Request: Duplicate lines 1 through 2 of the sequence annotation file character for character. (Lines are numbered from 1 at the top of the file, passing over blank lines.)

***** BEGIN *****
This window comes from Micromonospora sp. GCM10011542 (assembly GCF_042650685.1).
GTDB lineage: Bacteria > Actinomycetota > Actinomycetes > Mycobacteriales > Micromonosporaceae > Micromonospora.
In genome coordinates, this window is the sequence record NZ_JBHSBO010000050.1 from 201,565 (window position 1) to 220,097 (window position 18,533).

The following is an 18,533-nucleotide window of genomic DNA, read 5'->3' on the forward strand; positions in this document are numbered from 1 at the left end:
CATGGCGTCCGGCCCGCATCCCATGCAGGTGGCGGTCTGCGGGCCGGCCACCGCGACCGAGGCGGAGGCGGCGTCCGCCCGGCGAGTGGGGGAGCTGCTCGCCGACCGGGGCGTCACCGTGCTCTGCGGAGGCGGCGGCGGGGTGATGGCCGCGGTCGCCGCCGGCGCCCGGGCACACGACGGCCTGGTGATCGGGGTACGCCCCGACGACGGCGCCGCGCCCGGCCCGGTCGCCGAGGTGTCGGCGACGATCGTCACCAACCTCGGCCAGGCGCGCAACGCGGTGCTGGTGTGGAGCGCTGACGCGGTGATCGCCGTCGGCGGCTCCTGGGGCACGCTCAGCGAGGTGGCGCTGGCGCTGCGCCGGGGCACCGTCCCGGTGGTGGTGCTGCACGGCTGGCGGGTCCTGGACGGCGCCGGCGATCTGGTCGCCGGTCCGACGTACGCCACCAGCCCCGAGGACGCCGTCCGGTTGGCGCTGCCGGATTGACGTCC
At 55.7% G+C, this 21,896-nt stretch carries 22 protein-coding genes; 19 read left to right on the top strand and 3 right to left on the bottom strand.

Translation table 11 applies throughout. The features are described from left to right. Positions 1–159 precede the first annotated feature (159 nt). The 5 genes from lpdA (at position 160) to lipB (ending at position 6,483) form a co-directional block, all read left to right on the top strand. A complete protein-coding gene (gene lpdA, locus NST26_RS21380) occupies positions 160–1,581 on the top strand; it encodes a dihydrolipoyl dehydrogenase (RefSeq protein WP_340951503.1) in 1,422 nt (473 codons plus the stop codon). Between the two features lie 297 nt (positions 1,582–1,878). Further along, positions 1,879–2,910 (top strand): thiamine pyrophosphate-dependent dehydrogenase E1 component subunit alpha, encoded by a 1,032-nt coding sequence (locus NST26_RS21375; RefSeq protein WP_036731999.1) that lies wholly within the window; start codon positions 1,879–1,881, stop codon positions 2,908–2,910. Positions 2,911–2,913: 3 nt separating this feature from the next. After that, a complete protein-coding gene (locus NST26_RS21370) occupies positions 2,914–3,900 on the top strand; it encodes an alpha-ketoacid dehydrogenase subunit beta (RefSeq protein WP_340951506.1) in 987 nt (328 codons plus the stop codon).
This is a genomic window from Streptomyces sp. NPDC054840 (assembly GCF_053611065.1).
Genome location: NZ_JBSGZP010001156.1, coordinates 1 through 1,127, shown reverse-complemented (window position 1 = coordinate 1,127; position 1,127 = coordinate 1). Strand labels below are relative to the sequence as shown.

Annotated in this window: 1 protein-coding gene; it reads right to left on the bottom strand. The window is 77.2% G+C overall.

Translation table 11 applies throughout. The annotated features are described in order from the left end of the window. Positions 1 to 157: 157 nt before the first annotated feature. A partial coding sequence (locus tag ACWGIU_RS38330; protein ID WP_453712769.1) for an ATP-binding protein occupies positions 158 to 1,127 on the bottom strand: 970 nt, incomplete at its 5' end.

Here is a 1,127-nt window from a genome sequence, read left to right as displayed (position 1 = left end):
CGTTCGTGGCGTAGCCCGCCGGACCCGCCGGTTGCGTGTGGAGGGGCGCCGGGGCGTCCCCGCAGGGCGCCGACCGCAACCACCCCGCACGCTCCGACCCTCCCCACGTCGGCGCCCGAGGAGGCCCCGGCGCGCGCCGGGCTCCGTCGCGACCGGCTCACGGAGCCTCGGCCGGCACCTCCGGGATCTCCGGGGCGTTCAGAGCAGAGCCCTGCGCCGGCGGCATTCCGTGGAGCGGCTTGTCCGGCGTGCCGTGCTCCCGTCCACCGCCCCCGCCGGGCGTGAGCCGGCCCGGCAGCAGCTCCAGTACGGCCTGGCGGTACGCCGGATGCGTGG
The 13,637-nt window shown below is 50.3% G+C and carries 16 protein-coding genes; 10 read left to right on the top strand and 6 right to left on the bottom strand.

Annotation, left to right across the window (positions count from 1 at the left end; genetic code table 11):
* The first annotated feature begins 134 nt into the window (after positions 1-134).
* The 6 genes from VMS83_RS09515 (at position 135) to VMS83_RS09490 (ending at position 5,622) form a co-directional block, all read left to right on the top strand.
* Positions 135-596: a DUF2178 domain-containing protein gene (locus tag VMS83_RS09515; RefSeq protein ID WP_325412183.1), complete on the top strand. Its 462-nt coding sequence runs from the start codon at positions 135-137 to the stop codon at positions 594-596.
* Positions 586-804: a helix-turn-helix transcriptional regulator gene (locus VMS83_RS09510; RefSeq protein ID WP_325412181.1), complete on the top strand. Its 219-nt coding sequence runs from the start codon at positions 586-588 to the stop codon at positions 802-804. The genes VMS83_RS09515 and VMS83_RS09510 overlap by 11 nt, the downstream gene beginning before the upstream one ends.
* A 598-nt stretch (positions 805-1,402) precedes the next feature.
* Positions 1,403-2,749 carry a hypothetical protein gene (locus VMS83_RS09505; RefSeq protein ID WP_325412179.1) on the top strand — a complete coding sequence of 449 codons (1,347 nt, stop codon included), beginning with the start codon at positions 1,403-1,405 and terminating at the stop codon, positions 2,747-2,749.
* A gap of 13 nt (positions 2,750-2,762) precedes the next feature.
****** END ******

This window comes from Micromonospora sp. GCM10011542 (assembly GCF_042650685.1).
GTDB lineage: Bacteria > Actinomycetota > Actinomycetes > Mycobacteriales > Micromonosporaceae > Micromonospora.